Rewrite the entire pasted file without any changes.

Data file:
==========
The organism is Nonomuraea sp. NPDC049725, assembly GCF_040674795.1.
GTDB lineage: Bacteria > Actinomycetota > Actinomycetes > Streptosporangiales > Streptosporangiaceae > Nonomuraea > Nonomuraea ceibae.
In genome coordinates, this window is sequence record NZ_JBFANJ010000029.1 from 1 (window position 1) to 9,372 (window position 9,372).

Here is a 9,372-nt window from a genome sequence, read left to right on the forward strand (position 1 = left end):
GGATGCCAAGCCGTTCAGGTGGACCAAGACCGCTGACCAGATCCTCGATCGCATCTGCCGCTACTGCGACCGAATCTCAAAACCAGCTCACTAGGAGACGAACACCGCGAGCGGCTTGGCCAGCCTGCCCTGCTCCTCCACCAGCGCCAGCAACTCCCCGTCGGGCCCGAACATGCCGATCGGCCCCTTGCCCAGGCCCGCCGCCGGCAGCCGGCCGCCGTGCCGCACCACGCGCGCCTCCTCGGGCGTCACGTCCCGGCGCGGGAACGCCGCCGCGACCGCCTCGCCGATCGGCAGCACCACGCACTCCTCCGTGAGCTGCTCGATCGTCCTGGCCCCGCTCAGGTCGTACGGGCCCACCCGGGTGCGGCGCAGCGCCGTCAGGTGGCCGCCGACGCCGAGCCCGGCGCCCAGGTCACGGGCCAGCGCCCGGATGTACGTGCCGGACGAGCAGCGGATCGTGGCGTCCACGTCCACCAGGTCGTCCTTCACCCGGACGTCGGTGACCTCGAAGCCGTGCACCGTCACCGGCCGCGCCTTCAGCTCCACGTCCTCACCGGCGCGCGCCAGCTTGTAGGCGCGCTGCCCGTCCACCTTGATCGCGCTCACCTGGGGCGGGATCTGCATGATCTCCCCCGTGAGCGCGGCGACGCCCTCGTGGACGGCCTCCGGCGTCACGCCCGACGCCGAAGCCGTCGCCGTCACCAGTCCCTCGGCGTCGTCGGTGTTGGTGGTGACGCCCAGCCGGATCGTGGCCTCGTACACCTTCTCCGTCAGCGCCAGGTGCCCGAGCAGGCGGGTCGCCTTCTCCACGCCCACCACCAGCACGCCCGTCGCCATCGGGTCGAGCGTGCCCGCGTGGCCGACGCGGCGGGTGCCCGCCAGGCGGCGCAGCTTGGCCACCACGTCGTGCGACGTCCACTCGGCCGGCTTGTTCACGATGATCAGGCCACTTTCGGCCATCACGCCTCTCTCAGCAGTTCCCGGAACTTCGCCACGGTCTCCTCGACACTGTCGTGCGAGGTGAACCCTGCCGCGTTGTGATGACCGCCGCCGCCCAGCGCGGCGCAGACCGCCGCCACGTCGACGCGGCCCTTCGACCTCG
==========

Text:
The organism is Nonomuraea sp. NPDC049725, assembly GCF_040674795.1.
GTDB lineage: Bacteria > Actinomycetota > Actinomycetes > Streptosporangiales > Streptosporangiaceae > Nonomuraea > Nonomuraea ceibae.
In genome coordinates, this window is sequence record NZ_JBFANJ010000029.1 from 1 (window position 1) to 9,372 (window position 9,372).

Here is a 9,372-nt window from a genome sequence, read left to right on the forward strand (position 1 = left end):
GGATGCCAAGCCGTTCAGGTGGACCAAGACCGCTGACCAGATCCTCGATCGCATCTGCCGCTACTGCGACCGAATCTCAAAACCAGCTCACTAGGAGACGAACACCGCGAGCGGCTTGGCCAGCCTGCCCTGCTCCTCCACCAGCGCCAGCAACTCCCCGTCGGGCCCGAACATGCCGATCGGCCCCTTGCCCAGGCCCGCCGCCGGCAGCCGGCCGCCGTGCCGCACCACGCGCGCCTCCTCGGGCGTCACGTCCCGGCGCGGGAACGCCGCCGCGACCGCCTCGCCGATCGGCAGCACCACGCACTCCTCCGTGAGCTGCTCGATCGTCCTGGCCCCGCTCAGGTCGTACGGGCCCACCCGGGTGCGGCGCAGCGCCGTCAGGTGGCCGCCGACGCCGAGCCCGGCGCCCAGGTCACGGGCCAGCGCCCGGATGTACGTGCCGGACGAGCAGCGGATCGTGGCGTCCACGTCCACCAGGTCGTCCTTCACCCGGACGTCGGTGACCTCGAAGCCGTGCACCGTCACCGGCCGCGCCTTCAGCTCCACGTCCTCACCGGCGCGCGCCAGCTTGTAGGCGCGCTGCCCGTCCACCTTGATCGCGCTCACCTGGGGCGGGATCTGCATGATCTCCCCCGTGAGCGCGGCGACGCCCTCGTGGACGGCCTCCGGCGTCACGCCCGACGCCGAAGCCGTCGCCGTCACCAGTCCCTCGGCGTCGTCGGTGTTGGTGGTGACGCCCAGCCGGATCGTGGCCTCGTACACCTTCTCCGTCAGCGCCAGGTGCCCGAGCAGGCGGGTCGCCTTCTCCACGCCCACCACCAGCACGCCCGTCGCCATCGGGTCGAGCGTGCCCGCGTGGCCGACGCGGCGGGTGCCCGCCAGGCGGCGCAGCTTGGCCACCACGTCGTGCGACGTCCACTCGGCCGGCTTGTTCACGATGATCAGGCCACTTTCGGCCATCACGCCTCTCTCAGCAGTTCCCGGAACTTCGCCACGGTCTCCTCGACACTGTCGTGCGAGGTGAACCCTGCCGCGTTGTGATGACCGCCGCCGCCCAGCGCGGCGCAGACCGCCGCCACGTCGACGCGGCCCTTCGACCTCG